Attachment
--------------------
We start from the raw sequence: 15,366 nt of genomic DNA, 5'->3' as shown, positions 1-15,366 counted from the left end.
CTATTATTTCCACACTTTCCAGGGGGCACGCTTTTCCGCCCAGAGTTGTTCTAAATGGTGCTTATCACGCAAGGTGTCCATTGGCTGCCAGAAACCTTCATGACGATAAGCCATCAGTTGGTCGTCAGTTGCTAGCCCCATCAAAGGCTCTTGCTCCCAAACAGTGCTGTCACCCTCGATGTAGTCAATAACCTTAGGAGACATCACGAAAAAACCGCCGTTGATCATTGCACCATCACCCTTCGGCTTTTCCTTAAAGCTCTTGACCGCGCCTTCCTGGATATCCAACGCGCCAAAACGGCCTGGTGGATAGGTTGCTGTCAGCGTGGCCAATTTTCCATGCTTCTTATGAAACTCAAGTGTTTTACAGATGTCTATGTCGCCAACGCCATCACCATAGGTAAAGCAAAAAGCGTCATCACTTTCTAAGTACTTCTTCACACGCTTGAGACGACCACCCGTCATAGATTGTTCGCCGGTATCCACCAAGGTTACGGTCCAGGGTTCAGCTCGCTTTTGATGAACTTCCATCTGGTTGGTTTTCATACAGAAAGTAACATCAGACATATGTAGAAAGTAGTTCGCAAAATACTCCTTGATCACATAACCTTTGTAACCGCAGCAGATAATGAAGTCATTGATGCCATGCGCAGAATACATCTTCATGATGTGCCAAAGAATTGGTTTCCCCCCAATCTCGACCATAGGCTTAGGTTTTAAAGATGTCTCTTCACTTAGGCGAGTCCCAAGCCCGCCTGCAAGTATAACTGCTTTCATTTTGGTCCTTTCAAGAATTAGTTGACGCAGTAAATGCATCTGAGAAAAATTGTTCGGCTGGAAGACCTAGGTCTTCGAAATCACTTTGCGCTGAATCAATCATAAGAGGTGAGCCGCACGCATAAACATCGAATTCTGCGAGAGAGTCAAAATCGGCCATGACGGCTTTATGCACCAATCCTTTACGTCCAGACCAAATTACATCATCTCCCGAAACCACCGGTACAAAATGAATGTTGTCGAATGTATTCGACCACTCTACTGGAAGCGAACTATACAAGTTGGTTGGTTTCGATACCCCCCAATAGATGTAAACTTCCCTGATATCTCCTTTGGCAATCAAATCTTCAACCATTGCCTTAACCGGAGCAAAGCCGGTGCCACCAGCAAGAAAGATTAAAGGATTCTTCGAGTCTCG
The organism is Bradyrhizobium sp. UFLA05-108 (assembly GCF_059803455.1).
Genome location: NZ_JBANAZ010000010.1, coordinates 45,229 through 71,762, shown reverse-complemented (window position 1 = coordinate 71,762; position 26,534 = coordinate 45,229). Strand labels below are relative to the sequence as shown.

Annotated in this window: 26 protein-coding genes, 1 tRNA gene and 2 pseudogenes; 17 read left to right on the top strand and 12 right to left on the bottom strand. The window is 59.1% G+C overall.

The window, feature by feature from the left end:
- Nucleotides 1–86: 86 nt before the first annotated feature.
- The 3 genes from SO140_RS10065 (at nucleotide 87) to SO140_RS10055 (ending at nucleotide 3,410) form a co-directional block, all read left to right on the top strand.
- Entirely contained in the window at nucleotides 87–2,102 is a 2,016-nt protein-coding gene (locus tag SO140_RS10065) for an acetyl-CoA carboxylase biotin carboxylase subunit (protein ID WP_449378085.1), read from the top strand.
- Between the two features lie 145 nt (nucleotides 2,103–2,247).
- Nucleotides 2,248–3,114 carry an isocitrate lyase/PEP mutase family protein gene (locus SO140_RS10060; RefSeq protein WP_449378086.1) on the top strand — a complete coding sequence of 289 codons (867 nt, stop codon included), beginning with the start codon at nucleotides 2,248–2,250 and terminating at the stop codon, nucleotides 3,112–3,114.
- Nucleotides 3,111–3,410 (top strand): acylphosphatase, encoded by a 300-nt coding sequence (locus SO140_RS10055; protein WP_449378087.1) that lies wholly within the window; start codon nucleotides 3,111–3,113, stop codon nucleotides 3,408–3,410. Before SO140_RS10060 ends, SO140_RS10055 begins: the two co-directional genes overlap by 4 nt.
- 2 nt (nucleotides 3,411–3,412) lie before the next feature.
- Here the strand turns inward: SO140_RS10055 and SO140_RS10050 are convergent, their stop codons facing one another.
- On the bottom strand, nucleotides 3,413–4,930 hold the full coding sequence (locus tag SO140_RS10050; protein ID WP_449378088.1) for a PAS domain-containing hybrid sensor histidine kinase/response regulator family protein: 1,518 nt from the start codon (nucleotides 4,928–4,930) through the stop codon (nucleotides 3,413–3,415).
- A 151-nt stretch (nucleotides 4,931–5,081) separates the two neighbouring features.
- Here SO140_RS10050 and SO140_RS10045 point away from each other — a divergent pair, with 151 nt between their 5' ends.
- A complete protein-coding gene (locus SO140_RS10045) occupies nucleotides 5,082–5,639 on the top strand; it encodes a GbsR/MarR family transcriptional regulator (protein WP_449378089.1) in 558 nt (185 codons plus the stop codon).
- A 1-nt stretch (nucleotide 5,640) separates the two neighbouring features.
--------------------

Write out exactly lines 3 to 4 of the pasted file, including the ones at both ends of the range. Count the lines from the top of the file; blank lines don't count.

The organism is Bradyrhizobium sp. UFLA05-108 (assembly GCF_059803455.1).
Genome location: NZ_JBANAZ010000010.1, coordinates 45,229 through 71,762, shown reverse-complemented (window position 1 = coordinate 71,762; position 26,534 = coordinate 45,229). Strand labels below are relative to the sequence as shown.